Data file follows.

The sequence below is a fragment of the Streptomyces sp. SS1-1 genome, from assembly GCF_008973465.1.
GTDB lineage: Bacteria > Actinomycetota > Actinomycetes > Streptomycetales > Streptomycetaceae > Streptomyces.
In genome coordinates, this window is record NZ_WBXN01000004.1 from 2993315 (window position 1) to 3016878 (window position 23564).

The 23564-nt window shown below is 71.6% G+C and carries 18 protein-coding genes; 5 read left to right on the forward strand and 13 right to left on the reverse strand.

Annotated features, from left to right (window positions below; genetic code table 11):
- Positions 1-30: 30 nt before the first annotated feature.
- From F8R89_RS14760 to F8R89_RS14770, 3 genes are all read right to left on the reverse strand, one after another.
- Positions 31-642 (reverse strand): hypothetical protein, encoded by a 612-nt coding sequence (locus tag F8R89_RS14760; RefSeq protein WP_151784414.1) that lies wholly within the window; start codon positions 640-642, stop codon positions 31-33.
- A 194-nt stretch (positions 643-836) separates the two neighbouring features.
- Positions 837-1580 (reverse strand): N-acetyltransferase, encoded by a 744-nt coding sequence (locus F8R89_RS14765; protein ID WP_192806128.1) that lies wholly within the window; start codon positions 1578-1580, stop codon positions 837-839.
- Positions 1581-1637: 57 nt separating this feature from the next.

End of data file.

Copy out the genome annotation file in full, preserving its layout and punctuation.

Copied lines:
The sequence below is a fragment of the Streptomyces sp. SS1-1 genome, from assembly GCF_008973465.1.
GTDB lineage: Bacteria > Actinomycetota > Actinomycetes > Streptomycetales > Streptomycetaceae > Streptomyces.
In genome coordinates, this window is record NZ_WBXN01000004.1 from 2993315 (window position 1) to 3016878 (window position 23564).

The 23564-nt window shown below is 71.6% G+C and carries 18 protein-coding genes; 5 read left to right on the forward strand and 13 right to left on the reverse strand.

Annotated features, from left to right (window positions below; genetic code table 11):
- Positions 1-30: 30 nt before the first annotated feature.
- From F8R89_RS14760 to F8R89_RS14770, 3 genes are all read right to left on the reverse strand, one after another.
- Positions 31-642 (reverse strand): hypothetical protein, encoded by a 612-nt coding sequence (locus tag F8R89_RS14760; RefSeq protein WP_151784414.1) that lies wholly within the window; start codon positions 640-642, stop codon positions 31-33.
- A 194-nt stretch (positions 643-836) separates the two neighbouring features.
- Positions 837-1580 (reverse strand): N-acetyltransferase, encoded by a 744-nt coding sequence (locus F8R89_RS14765; protein ID WP_192806128.1) that lies wholly within the window; start codon positions 1578-1580, stop codon positions 837-839.
- Positions 1581-1637: 57 nt separating this feature from the next.